Aircraft AN fittings
"AN flare and 37 degree industrial flare function identically. In many cases they appear to be functionally interchangeable, but they are not"

quote from Parker Aerospace Fitting Solutions Series No.11

Aircraft AN fittings are manufactured to MIL-F-5509 per AN (Air Force - Navy Aeronautical Standard) and AND (Air Force - Navy Aeronautical Design Standard).
Industrial 37 degree flare fittings are manufactured to meet SAE J514/ISO-8434-2. Straight threads are per MIL-S-8879C now SAE-AS8879.

The most notable difference between these standards are in the threads. AN fittings use a increased root radius thread ("J" thread) and a tighter tolerance (Class 3) to achieve a 40% increase in fatigue strength and 10% increase in shear strength (thread tensile stress area of 110.76 compared to 103.20 mm2 ). This difference is stated in the thread designation, For example:
AN Fitting: 1/2-20 UNJF-3B
Industrial: 1/2-20 UNF-2B
These two fittings function the same, they look the same, AND the industrial version is much less expensive to manufacturer. The problem is that the industrial version is 40% weaker. "A significant improvement in fatigue life is attained with the use of MIL-S-8879 thread when compared with the MIL-S-7742 thread." DAC (Douglas Aircraft Corporation) Design Handbook

There is a an Airworthiness Directive (90-04-06) involving breaking of the aluminum propeller governor fitting on Lycoming engines. The aluminum AN fitting was used successfully for decades before they started breaking. The justice department brought charges against a company that was selling these fittings as AN when they were in fact industrial. Sometimes the higher strength serves an important purpose.
Aircraft are vibrating structures, much more so than most industrial applications. Vibration fatigues the threads, so aircraft hardware uses a modified thread form and tighter tolerance to increase fatigue strength. This is true not only for AN fittings but also for AN and NAS bolts, and installed hose "B" nut fittings. These aircraft hardware items are also UNJF-3A/3B whereas the industrial is UNF-2A/B.

How do you tell them apart?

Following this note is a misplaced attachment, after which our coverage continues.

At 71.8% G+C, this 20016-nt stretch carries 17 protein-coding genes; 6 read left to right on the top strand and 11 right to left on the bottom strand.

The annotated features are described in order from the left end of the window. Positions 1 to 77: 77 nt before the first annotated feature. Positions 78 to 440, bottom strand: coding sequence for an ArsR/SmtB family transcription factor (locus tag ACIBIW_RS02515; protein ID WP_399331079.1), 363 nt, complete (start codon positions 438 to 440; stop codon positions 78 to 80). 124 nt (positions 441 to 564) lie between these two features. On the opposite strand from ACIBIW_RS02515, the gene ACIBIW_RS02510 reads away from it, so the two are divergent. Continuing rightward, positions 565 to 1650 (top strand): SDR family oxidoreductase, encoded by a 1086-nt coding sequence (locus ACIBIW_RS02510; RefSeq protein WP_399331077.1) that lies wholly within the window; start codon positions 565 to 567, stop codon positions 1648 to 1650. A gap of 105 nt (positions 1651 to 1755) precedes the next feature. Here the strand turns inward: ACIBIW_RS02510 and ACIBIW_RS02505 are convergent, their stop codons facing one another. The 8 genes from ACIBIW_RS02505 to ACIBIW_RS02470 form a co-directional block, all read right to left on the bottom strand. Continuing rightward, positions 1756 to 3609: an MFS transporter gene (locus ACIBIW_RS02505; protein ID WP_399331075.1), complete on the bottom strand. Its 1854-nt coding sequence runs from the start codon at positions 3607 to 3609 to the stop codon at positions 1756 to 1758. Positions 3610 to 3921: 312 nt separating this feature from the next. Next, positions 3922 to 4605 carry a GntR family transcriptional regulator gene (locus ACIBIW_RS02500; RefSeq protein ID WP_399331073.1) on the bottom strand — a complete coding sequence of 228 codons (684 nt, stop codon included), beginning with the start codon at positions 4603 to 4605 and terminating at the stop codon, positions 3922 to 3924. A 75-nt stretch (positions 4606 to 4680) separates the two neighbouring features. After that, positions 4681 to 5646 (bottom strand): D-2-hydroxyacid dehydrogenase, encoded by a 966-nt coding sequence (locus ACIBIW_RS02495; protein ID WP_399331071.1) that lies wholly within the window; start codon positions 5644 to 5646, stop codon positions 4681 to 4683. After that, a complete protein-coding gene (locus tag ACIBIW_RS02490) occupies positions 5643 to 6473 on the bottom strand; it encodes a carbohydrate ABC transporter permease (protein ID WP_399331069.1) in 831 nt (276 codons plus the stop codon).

You cannot visually see a tolerance or an increased root radius. These are measured with special equipment. Some fittings sold as "AN" are industrial grade.

What about AN marking?
MIL-P-5509D requires that all flared tube fittings and nuts shall be marked with the letters AN or MS and the manufacturer's identification or trademark. Sleeves must be trademarked. Letters AN or MS on sleeves are optional. I have found fittings marked "AN" that do not meet AN tolerances (Class 2 instead of Class 3).

Tapered Pipe Threads
Tapered pipe threads for aerospace are ANPT whereas the commercial version of a tapered pipe thread is NPT. ANPT specifications, formerly MIL-P-7105B are now part of SAE AS571051. ANPT is essentially a NPT thread with extensive testing, gauging, sampling, NDT, and other quality control requirements. ANPT threads are required to meet two additional gaging methods, the L2 and the 6-step.

MIL-F-5509D for flared aircraft fittings has extensive quality assurance provisions, including sampling for NDT tests, sampling for destructive tests, Lot identification, and Material Certification, Tensile strength tests, Finish tests.

How can you protect yourself?

Aircraft AN fitting is more expensive so it will not be the least expensive fitting. The least expensive fitting is almost guaranteed to be industrial.
Instead of ordering "AN Fittings" - specify conformance to MIL-F-5509 or specify sizing to UNJF-3B/3A. Purchase from aircraft sources rather than sources that sell industrial/aircraft.

What if it doesn't matter?

It always matters if you order and pay for aircraft "AN" quality and standards and receive something inferior. If you don't need "AN" quality, and the industrial version suits your purpose, then fine. Order as a 37 degree (JIC) or Parker Triple-Lok.

How to inspect?
You can determine if a fitting is an AN fitting and not industrial by seeing if it meets Class 3 (aerospace) size tolerance. Measure the pitch diameter using a thread micrometer. The pitch diameter determines whether the part meets Class 3A (aerospace) or 2A (commercial). An adequate thread micrometer costs approximately $150.00. In one batch of 20 AN nipples that I inspected, only 50% were Class 3!

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